The World's Deadliest Pandemic: A Century Later
This year marks the 100th anniversary of the deadliest disease outbreak in human history: the global influenza pandemic of 1918. The pandemic is estimated to have infected a quarter of the world’s population and surpassed all of the military deaths in World War I and World War II combined. A century later, it’s hardly an illness of the past. In fact, the Centers for Disease Control and Prevention estimates that there are tens of thousands of flu deaths in the United States annually. While we have a better understanding now of viruses, diagnostics, and treatments than in 1918, our globalized society is more interconnected than ever before, spreading our cultures – and our germs – worldwide. Join Nicole Bouvier, MD, an infectious disease specialist, and John Barry, author of The Great Influenza: The Story of the Deadliest Pandemic in History, to discuss the lasting impact of the 1918 pandemic and its connections to the present day with historian of science Alan Kraut, PhD.
This program accompanies our exhibition Germ City: Microbes and the Metropolis. To view all of the programs in this series, click here.
Free Pop-Up Flu Shot Clinic:
To promote epidemic preparedness, Walgreens | Duane Reade has generously partnered with the New York Academy of Medicine and the Museum of the City of New York to offer a pop-up flu shot clinic prior to this panel discussion. Event registrants are welcome to come early with their insurance card to receive a flu shot from 5:00 pm to 6:30 pm. There may be a limited number of no-cost flu shot vouchers available for this event for people who are uninsured or underinsured.
Visit the Museum before the program - admission is included with your ticket.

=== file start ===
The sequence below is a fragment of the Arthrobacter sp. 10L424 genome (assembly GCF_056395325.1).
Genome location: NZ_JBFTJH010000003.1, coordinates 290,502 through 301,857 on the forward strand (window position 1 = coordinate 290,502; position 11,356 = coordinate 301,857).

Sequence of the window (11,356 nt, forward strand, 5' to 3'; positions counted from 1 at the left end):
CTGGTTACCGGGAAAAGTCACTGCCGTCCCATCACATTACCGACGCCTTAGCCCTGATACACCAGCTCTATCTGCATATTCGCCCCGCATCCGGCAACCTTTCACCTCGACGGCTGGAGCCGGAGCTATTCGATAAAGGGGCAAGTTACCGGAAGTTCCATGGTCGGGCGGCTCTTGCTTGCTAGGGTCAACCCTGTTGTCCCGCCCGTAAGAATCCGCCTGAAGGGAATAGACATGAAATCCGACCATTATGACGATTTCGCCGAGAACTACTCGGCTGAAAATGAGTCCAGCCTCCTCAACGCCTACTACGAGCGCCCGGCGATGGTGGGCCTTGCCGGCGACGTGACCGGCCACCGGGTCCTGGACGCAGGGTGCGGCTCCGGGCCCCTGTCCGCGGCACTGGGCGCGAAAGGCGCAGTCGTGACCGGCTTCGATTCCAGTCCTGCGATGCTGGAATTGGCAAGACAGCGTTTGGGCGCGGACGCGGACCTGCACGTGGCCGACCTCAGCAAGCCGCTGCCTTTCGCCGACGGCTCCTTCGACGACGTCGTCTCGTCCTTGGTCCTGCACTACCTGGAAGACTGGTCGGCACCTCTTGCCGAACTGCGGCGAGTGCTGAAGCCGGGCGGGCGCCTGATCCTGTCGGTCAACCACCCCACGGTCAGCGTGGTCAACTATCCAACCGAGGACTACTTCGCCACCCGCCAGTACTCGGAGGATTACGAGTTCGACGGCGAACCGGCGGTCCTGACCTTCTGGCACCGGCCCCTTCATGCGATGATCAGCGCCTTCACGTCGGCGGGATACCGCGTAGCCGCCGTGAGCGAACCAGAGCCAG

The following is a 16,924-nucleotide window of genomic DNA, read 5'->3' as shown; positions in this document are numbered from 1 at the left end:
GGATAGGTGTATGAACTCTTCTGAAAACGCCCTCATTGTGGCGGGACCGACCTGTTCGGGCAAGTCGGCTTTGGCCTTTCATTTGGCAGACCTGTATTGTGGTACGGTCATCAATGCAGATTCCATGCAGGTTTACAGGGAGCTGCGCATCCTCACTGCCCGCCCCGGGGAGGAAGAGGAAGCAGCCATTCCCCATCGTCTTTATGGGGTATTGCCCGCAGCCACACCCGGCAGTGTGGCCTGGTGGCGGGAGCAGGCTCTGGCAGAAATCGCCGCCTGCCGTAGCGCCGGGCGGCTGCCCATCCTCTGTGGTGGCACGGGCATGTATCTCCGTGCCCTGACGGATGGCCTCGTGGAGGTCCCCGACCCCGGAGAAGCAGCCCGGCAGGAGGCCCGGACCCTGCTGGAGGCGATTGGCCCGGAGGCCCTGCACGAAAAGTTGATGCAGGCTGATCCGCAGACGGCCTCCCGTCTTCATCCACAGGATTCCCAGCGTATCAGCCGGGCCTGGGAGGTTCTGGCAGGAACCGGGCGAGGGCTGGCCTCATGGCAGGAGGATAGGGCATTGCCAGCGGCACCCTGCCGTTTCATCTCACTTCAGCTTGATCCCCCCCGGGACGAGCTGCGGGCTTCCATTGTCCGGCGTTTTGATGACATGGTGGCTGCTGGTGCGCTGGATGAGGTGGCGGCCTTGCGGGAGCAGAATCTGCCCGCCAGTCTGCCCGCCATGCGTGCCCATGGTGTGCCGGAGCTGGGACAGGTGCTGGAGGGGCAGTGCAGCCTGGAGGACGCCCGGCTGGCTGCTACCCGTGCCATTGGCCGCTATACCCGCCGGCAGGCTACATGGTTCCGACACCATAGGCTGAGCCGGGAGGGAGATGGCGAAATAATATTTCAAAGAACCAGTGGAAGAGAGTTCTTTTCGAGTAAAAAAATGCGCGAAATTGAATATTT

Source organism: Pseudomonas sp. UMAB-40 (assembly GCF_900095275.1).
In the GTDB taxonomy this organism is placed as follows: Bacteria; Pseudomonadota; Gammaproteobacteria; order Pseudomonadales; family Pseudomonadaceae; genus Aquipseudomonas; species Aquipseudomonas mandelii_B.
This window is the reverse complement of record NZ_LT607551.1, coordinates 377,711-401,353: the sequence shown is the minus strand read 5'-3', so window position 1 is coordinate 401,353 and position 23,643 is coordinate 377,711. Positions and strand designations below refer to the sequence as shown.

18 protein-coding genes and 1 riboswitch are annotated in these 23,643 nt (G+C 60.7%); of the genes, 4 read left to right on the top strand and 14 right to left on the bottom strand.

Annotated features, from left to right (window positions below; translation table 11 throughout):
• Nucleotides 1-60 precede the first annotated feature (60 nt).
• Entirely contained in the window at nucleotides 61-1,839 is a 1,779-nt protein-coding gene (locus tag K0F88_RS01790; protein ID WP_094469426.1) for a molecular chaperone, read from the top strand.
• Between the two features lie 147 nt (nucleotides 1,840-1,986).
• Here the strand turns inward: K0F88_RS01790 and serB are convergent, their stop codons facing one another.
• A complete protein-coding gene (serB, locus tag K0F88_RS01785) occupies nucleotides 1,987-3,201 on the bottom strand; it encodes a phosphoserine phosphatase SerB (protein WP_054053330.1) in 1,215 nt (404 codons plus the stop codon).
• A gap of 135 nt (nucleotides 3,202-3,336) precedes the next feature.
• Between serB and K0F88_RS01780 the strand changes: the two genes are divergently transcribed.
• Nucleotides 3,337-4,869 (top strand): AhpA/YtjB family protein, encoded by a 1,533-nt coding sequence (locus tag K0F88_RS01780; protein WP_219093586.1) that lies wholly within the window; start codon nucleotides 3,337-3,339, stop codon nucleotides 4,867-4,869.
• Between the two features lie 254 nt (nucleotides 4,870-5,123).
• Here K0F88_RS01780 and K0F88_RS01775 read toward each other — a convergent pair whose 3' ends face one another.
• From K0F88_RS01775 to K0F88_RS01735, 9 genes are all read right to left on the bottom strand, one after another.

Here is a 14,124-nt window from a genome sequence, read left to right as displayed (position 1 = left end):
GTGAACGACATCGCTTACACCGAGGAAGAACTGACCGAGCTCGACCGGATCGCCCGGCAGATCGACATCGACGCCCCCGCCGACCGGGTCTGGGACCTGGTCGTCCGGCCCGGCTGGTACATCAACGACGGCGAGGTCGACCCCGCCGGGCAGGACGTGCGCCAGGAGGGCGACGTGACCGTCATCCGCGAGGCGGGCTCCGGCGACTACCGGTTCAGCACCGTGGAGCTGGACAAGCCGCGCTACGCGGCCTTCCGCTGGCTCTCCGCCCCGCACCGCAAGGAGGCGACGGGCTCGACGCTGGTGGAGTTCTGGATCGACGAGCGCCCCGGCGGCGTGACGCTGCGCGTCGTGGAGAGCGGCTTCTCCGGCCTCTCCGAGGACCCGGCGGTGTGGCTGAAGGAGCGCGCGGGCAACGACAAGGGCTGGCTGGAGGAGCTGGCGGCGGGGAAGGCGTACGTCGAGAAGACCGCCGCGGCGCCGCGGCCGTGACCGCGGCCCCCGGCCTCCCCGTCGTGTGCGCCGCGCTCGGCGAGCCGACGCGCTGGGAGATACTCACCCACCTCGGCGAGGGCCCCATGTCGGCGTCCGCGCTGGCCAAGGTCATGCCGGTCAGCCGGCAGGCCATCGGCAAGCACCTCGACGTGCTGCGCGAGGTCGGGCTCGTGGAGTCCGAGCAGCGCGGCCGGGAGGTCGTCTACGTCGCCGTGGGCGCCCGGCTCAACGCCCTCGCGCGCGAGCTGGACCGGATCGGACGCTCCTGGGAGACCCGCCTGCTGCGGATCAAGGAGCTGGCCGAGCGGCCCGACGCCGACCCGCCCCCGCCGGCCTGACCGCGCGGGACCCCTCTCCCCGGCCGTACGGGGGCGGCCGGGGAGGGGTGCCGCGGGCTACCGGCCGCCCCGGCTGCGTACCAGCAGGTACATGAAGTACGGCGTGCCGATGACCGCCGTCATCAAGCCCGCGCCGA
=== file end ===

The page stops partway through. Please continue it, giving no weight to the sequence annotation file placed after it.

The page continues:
5:00 pm - Pop-up flu shot clinic opens, bring your insurance card
6:00 pm - Doors open to the program
6:30 pm - The program begins and the flu shot clinic closes
About the Speakers:
John Barry is a New York Times best-selling author. The National Academies of Science named his 2004 book, The Great Influenza: The Story of the Deadliest Pandemic in History, the year’s outstanding book on science or medicine. Currently, he is a Distinguished Scholar at Tulane's Bywater Institute and an adjunct faculty member at the Tulane School of Public Health and Tropical Medicine.
Nicole Bouvier, MD is an infectious disease specialist whose research focuses on the influenza virus. She received her Doctor of Medicine from the Icahn School of Medicine at Mount Sinai in 2004 and completed her internship and residency training in Internal Medicine at the Mount Sinai Hospital from 2004 to 2007. In addition to research, Bouvier is also a practicing physician and serves as a teaching attending on the General Infectious Diseases consult service at the Mount Sinai Hospital.
Alan M. Kraut, PhD (moderator) is professor of history at American University, affiliate faculty in the School of International Service, and a non-resident fellow of the Migration Policy Institute. He specializes in U.S. immigration and ethnic history as well as the history of medicine and is the author of several books including Silent Travelers: Germs, Genes, and the "Immigrant Menace." Previously, Kraut served as president of the Organization of American Historians, the largest professional organization of American historians.
$10 for Museum of the City of New York and New York Academy of Medicine Members
$15 General Admission
Includes admission to the Museum of the City of New York.
Members: To register call the Library at the New York Academy of Medicine at 212-822-7301 or email firstname.lastname@example.org
Groups of 10 or more get discounts; contact us at email@example.com or 917.492.3395.
Accessibility: Assistive listening devices are available and our auditorium wheelchair lift can accommodate manual and motorized wheelchairs (max. capacity 500 lbs). Please contact the Museum at 917.492.3333 or firstname.lastname@example.org with any questions.